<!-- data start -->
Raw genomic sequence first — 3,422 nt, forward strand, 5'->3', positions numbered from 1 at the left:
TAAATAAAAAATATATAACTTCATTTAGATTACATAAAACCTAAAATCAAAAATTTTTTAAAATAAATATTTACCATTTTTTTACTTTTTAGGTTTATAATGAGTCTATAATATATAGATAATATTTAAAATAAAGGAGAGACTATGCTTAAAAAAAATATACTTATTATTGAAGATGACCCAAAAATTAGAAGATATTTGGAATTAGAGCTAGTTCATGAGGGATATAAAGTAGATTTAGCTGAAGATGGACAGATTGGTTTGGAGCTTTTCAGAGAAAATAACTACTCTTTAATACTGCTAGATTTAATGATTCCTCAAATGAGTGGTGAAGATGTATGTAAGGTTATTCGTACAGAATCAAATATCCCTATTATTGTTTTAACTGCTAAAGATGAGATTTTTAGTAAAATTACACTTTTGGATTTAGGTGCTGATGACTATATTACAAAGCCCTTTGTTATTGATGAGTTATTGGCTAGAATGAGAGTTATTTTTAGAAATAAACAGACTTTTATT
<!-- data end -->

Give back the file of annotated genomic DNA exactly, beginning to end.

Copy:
Raw genomic sequence first — 3,422 nt, forward strand, 5'->3', positions numbered from 1 at the left:
TAAATAAAAAATATATAACTTCATTTAGATTACATAAAACCTAAAATCAAAAATTTTTTAAAATAAATATTTACCATTTTTTTACTTTTTAGGTTTATAATGAGTCTATAATATATAGATAATATTTAAAATAAAGGAGAGACTATGCTTAAAAAAAATATACTTATTATTGAAGATGACCCAAAAATTAGAAGATATTTGGAATTAGAGCTAGTTCATGAGGGATATAAAGTAGATTTAGCTGAAGATGGACAGATTGGTTTGGAGCTTTTCAGAGAAAATAACTACTCTTTAATACTGCTAGATTTAATGATTCCTCAAATGAGTGGTGAAGATGTATGTAAGGTTATTCGTACAGAATCAAATATCCCTATTATTGTTTTAACTGCTAAAGATGAGATTTTTAGTAAAATTACACTTTTGGATTTAGGTGCTGATGACTATATTACAAAGCCCTTTGTTATTGATGAGTTATTGGCTAGAATGAGAGTTATTTTTAGAAATAAACAGACTTTTATT